Businessman and racehorse owner Grahame Mapp – who has been on the AFR Rich List since 1984 – is re purposing the landmark studio where rock royalty recorded and some of Australia’s bigger blockbuster movies were produced.
The 1930s Melbourne Butter Supply factory at 180 Bank Street, South Melbourne, within the shadow of the Clarendon Street shopping strip, is being renovated into a premium-grade office – which is now for rent.
In the 1960s and 70s, Bill Armstrong Recording Studio occupied the premises, hosting acts including Daddy Cool, The Easybeats and Skyhooks.
Mike Brady’s Up There Cazaly and Russell Morris’ The Real Thing were produced out of 180 Bank Street – as was John Farnham’s Sadie the Cleaning Lady (reportedly the inspiration for the song was Mr Armstrong’s building cleaner).
After Bill Armstrong left, the South Melbourne complex was occupied by Deluxe Australia’s DPP studios, which post produced films.
Movies Hacksaw Ridge, Lion, Mad Max: Fury Road and The Water Diviner were edited at 180 Bank Street.
Mr Mapp unsuccessfully tried to sell the building last year.
It was offered as part of a $45 million portfolio with the neighbouring site, 154 Bank Street, and a car park one property holding away at 217 Dorcas Street.
The Melbourne Butter Supply building was also available separately with a price tag of about $30 million.
The 180 Bank Street office renovation
The four storey 180 Bank Street building contains about 5263 sqm of net lettable area which is due to be renovated by the second quarter of 2020.
Two smaller buildings attached to the main warehouse add c1550 sqm to the supply of office available for lease.
The floorplates vary from 882 sqm to 1448 sqm.
The contemporary fit-out will feature a central atrium with feature stair well, polished concrete floors, hard wood floors and exposed red brick walls.
An on-site café, public plaza and end of trip facilities will be configured into the redevelopment.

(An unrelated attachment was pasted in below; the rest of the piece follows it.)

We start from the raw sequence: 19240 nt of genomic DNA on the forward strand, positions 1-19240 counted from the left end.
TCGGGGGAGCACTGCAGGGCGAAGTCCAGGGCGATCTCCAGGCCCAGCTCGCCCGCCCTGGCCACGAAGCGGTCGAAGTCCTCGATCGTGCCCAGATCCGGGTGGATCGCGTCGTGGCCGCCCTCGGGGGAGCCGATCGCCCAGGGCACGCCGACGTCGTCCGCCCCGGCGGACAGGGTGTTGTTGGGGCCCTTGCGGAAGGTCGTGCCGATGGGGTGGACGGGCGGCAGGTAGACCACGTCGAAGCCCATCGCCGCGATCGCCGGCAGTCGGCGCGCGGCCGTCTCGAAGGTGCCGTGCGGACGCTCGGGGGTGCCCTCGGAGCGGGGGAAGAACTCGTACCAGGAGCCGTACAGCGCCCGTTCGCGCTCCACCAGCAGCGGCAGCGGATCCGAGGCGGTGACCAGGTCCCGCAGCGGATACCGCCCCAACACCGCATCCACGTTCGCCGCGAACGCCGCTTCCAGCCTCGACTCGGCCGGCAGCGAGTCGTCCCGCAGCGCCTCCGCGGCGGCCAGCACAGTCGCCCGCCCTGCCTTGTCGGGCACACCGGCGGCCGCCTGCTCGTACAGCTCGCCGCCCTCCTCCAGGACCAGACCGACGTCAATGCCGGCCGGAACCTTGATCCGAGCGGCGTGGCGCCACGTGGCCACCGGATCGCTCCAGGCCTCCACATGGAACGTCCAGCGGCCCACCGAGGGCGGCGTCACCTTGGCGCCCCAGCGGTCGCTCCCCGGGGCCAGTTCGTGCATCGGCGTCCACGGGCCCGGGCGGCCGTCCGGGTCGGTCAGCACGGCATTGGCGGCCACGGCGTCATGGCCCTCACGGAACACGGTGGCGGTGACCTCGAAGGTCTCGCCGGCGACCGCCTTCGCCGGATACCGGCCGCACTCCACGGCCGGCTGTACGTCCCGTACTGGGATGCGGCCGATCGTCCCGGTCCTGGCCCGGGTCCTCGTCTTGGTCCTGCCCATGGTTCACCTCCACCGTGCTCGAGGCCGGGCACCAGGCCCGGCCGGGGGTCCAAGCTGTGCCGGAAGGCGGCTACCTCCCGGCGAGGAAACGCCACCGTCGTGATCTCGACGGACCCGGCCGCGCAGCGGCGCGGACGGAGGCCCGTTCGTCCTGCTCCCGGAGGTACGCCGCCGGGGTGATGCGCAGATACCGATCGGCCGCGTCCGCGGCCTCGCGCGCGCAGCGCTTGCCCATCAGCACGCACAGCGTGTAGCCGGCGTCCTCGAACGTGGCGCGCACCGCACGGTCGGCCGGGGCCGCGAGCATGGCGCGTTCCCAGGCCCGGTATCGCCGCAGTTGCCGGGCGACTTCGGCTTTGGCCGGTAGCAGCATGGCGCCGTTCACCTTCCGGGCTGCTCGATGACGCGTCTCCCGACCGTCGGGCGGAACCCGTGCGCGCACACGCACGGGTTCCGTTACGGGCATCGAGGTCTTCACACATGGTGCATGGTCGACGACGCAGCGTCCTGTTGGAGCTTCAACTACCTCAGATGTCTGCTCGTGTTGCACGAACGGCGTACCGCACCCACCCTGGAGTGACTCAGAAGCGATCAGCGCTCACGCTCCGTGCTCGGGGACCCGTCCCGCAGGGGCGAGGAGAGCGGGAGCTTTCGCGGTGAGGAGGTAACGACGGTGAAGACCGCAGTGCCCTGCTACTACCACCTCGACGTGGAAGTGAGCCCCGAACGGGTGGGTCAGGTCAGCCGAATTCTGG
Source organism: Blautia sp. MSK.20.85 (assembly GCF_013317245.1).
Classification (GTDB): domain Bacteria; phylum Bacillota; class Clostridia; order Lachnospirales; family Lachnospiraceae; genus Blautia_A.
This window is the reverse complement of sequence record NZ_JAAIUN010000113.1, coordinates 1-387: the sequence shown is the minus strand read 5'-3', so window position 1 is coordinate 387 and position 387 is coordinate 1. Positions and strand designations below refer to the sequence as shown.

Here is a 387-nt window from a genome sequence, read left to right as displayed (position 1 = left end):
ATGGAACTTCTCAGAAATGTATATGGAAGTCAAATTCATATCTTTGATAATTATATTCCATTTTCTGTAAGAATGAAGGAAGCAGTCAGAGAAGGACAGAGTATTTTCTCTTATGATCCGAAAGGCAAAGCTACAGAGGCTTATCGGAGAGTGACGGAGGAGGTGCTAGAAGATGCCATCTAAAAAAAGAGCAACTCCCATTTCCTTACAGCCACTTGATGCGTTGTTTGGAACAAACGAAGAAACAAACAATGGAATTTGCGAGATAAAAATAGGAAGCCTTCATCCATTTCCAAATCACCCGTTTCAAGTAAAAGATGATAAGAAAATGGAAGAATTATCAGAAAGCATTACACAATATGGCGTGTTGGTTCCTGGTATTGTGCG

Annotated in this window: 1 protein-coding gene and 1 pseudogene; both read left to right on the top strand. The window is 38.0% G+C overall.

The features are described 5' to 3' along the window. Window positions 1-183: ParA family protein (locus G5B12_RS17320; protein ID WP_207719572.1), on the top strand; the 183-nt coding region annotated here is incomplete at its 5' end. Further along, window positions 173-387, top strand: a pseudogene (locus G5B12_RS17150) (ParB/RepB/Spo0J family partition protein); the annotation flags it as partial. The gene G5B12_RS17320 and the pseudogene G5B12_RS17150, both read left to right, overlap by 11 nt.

Car parking will be provided, coincidentally, at the nearby 217 Dorcas Street site Mr Mapp listed with 180 Bank Street last year.
“The architect’s design aesthetic is to retain as much as the original structure and features as possible…bringing light into this once 1930s butter factory turned commercial offices,” Mr O’Sullivan said.
“With a little imagination, this could be the most unique and well positioned office space in South Melbourne,” he added.
Mr O’Sullivan said spaces would be available to rent from 700 sqm (story continues below).
South Melbourne sale and development activity
South Melbourne has been a hub for creative and high-tech industries for decades – but several corporate businesses are based there, too.
Last October, the Fox family acquired the former Bosco Johnson headquarters at 16-22 Eastern Road, for $5.2 million.
The Linfox owners paid $4.4 million for the neighbouring property (8-14 Eastern Road) in 2015. It is speculated the amalgamated 989 sqm holding will make way for a new company headquarters within a few years.
Last September, advertising executive Harold Mitchell offloaded a South Melbourne office at 105 York Street for $49 million.
A year ago, 9-17 Raglan Street, South Melbourne, sold for $14 million – a 53 per cent rise on the $9.1 million the vendor paid two years earlier.
Last month the low-rise office next door (3-7 Raglan Street) exchanged for $3.35 million – valuing every square metre of land at $11,833.
We also reported that a small arcade on a 1011 sqm block at 219-221 Park Street traded for $7.3 million.
Last week RESCOM Group sold its 100 Park Street headquarters for $8.1 million.
Office developers are active in the area, too.
The former Novak motor repair workshop near South Melbourne Market is making way for another high-quality office building.
Hickory is building a five-storey office at 68 Clarke Street.
The Deague family also recently broke ground on an office at 101 Moray Street.
Residential redevelopments are planned by PDG Corporation, which we reported last month picked up part of the former JH Boyd Girls School site. Apartments are also set to replace 77 Park Street and 286 Kings Way, a residential redevelopment project which Tim Gurner bought into last year.
Mr Mapp established coal mining and exporting corporation Oakridge Limited.
In the early 1970s he sold one of his companies to a London investment firm. In 2012, he offloaded his television production group OmniLab Media.
Said to have a net worth circling $450 million, the businessman owns Hobartville Stud, the oldest horse stud in Australia, near Sydney.
Also a philanthropist via the Grahame Mapp Family Foundation, Mr Mapp has been a long term financial supporter of charitable causes including the recently established Life Education Foundation.
Mr Mapp is still in the media industry via Ambience Entertainment which recently remade the 1976 movie Storm Boy.